Canada authorizes first plant-based COVID-19 vaccine

AP - February 25, 2022

Canadian regulators said Thursday Medicago’s two-dose vaccine can be given to adults ages 18 to 64, but said there’s too little data on the shots in people 65 and older. The decision was based on a study of 24,000 adults that found the vaccine was 71% effective at preventing COVID-19 — although that was before the omicron variant emerged. Side effects were mild…

We Might Not Need Annual COVID Shots

The Atlantic - February 25, 2022

Vaccine updates might not be that necessary that often, and when they are, we can poise ourselves to rapidly react. Rather than scrambling to sprint after SARS-CoV-2 every time it surprises us, we could watch the virus more closely, and use the intel we gather to act more deliberately.

Millions of children worldwide have lost a parent or caregiver to COVID-19: “The hidden pandemic”

CBS News - February 25, 2022

Two years into the pandemic, an estimated 6.7 million children have lost at least one of their parents or caregivers because of COVID-19, according to updated research … That toll includes more than 180,000 children in the United States.

US virus cases, hospitalizations continue steady decline

AP - February 21, 2022

Average daily COVID-19 cases and hospitalizations are continuing to fall in the U.S., an indicator that the omicron variant’s hold is weakening across the country. Total confirmed cases reported Saturday barely exceeded 100,000, a sharp downturn from around 800,850 five weeks ago on Jan. 16, according to Johns Hopkins University data. In New York, the number of cases went down by more than 50% over the last two weeks.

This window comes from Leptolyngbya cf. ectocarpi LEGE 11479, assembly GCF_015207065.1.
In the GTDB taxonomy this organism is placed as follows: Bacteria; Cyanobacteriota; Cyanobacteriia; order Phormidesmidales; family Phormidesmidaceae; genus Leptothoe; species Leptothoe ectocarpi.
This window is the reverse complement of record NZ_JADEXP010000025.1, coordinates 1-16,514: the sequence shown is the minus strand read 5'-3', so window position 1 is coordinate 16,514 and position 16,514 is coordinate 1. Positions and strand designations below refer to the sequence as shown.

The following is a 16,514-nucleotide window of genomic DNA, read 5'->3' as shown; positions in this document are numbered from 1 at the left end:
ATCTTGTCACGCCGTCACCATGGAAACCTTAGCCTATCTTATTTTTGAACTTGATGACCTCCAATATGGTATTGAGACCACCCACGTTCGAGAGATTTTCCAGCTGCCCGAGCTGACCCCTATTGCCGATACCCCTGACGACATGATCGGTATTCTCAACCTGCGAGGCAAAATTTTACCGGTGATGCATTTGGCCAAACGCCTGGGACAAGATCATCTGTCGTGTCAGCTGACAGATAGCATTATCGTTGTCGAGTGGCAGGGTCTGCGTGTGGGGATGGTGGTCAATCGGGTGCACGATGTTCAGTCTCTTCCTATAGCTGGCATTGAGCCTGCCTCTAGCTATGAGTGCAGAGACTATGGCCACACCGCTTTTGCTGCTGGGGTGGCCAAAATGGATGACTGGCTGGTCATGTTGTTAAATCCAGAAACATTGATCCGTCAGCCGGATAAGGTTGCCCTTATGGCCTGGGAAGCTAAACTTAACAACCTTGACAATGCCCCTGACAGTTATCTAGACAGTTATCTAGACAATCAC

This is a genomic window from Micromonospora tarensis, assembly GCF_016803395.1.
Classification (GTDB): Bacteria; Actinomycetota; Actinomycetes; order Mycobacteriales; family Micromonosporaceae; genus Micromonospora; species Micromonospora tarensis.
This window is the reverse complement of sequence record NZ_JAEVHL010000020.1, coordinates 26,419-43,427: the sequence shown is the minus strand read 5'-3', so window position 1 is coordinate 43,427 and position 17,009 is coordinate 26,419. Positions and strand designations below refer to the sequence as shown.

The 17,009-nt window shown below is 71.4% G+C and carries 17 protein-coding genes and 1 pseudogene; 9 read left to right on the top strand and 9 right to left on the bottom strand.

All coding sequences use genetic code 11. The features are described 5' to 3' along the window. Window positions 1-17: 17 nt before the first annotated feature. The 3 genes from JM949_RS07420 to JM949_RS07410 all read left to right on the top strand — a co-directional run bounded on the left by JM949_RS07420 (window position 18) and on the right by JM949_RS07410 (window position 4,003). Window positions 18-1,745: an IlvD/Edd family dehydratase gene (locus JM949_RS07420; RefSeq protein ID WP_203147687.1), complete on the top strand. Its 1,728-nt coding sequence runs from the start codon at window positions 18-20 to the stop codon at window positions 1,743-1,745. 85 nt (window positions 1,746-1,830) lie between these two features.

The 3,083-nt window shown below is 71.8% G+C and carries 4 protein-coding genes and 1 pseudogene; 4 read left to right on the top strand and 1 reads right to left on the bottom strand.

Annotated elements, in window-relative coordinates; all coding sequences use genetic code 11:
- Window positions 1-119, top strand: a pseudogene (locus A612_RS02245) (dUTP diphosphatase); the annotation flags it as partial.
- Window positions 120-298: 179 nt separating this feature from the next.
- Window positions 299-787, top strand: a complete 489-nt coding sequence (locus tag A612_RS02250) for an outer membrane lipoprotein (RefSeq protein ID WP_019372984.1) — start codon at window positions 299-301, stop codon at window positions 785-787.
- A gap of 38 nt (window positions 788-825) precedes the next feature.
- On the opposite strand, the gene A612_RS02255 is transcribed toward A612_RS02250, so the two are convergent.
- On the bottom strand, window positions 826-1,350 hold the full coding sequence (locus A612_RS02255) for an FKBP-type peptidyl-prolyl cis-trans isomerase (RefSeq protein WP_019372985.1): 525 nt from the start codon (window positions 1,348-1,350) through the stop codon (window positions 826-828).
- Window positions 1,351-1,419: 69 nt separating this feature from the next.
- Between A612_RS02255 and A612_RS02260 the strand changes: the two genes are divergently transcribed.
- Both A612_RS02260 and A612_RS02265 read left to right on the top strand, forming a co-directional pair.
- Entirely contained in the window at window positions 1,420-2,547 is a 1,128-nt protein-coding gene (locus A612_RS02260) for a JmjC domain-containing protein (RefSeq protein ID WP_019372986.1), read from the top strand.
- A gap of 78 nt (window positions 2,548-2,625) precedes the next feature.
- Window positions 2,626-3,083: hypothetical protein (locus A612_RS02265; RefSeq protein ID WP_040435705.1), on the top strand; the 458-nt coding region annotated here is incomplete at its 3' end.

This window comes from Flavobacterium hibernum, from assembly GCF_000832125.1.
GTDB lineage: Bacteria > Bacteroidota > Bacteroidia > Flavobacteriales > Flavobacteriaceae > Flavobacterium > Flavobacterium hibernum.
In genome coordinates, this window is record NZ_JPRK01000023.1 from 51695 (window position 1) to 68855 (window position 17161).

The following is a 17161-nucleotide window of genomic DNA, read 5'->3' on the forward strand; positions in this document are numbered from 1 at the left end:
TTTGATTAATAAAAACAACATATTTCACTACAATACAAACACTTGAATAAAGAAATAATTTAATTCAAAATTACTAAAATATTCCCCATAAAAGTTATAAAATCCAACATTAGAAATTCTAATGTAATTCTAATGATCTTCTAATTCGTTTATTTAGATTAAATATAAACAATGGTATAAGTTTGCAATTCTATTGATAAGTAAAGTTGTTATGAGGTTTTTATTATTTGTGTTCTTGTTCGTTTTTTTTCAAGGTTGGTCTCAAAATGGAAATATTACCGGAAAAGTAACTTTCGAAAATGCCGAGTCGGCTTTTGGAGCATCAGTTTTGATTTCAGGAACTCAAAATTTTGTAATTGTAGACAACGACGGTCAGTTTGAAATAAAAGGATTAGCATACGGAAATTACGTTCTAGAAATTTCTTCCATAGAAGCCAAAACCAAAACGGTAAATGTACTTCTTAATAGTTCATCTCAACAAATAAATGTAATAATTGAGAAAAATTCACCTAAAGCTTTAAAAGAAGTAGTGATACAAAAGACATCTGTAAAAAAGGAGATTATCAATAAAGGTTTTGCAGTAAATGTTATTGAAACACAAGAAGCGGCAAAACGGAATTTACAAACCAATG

Racial, Ethnic Divide in U.S. Views of Pandemic, Healthcare

Gallup - February 21, 2022

As the world faces the third year of the coronavirus pandemic, Black and Hispanic Americans are significantly more worried than White Americans about getting infected with COVID-19. Nearly seven in 10 Black adults (69%) and Hispanic adults (68%) are very or somewhat stressed about contracting COVID-19, compared with 57% of White adults, according to a survey by West Health and Gallup.